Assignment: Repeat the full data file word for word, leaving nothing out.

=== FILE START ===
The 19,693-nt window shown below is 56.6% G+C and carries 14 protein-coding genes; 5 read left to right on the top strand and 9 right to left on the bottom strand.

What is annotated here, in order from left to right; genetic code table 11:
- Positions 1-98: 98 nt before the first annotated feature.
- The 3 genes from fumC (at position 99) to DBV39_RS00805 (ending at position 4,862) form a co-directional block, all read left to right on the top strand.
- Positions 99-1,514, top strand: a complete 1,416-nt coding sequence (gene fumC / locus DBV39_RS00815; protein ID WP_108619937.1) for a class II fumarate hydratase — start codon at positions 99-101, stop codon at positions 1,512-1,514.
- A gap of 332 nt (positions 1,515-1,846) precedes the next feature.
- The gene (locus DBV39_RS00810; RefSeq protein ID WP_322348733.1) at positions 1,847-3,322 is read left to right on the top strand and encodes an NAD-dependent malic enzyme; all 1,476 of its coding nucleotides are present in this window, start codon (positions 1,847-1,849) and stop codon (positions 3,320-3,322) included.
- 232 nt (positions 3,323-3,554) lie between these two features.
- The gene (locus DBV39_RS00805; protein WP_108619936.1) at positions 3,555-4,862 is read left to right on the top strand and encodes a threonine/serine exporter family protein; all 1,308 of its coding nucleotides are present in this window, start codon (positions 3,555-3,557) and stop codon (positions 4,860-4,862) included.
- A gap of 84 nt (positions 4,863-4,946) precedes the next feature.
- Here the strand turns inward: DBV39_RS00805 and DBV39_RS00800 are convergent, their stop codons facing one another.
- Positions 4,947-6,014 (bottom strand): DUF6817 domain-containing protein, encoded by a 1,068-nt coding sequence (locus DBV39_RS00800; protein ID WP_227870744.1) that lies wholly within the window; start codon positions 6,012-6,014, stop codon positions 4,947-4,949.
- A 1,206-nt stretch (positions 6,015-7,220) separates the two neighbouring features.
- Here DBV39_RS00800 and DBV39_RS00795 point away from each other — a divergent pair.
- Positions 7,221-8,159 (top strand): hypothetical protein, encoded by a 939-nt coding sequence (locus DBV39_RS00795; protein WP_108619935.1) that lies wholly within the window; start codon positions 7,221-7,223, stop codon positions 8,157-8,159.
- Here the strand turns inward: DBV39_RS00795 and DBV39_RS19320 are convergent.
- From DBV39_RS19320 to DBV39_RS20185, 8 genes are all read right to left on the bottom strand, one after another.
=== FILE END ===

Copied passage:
The 19,693-nt window shown below is 56.6% G+C and carries 14 protein-coding genes; 5 read left to right on the top strand and 9 right to left on the bottom strand.

What is annotated here, in order from left to right; genetic code table 11:
- Positions 1-98: 98 nt before the first annotated feature.
- The 3 genes from fumC (at position 99) to DBV39_RS00805 (ending at position 4,862) form a co-directional block, all read left to right on the top strand.
- Positions 99-1,514, top strand: a complete 1,416-nt coding sequence (gene fumC / locus DBV39_RS00815; protein ID WP_108619937.1) for a class II fumarate hydratase — start codon at positions 99-101, stop codon at positions 1,512-1,514.
- A gap of 332 nt (positions 1,515-1,846) precedes the next feature.
- The gene (locus DBV39_RS00810; RefSeq protein ID WP_322348733.1) at positions 1,847-3,322 is read left to right on the top strand and encodes an NAD-dependent malic enzyme; all 1,476 of its coding nucleotides are present in this window, start codon (positions 1,847-1,849) and stop codon (positions 3,320-3,322) included.
- 232 nt (positions 3,323-3,554) lie between these two features.
- The gene (locus DBV39_RS00805; protein WP_108619936.1) at positions 3,555-4,862 is read left to right on the top strand and encodes a threonine/serine exporter family protein; all 1,308 of its coding nucleotides are present in this window, start codon (positions 3,555-3,557) and stop codon (positions 4,860-4,862) included.
- A gap of 84 nt (positions 4,863-4,946) precedes the next feature.
- Here the strand turns inward: DBV39_RS00805 and DBV39_RS00800 are convergent, their stop codons facing one another.
- Positions 4,947-6,014 (bottom strand): DUF6817 domain-containing protein, encoded by a 1,068-nt coding sequence (locus DBV39_RS00800; protein ID WP_227870744.1) that lies wholly within the window; start codon positions 6,012-6,014, stop codon positions 4,947-4,949.
- A 1,206-nt stretch (positions 6,015-7,220) separates the two neighbouring features.
- Here DBV39_RS00800 and DBV39_RS00795 point away from each other — a divergent pair.
- Positions 7,221-8,159 (top strand): hypothetical protein, encoded by a 939-nt coding sequence (locus DBV39_RS00795; protein WP_108619935.1) that lies wholly within the window; start codon positions 7,221-7,223, stop codon positions 8,157-8,159.
- Here the strand turns inward: DBV39_RS00795 and DBV39_RS19320 are convergent.
- From DBV39_RS19320 to DBV39_RS20185, 8 genes are all read right to left on the bottom strand, one after another.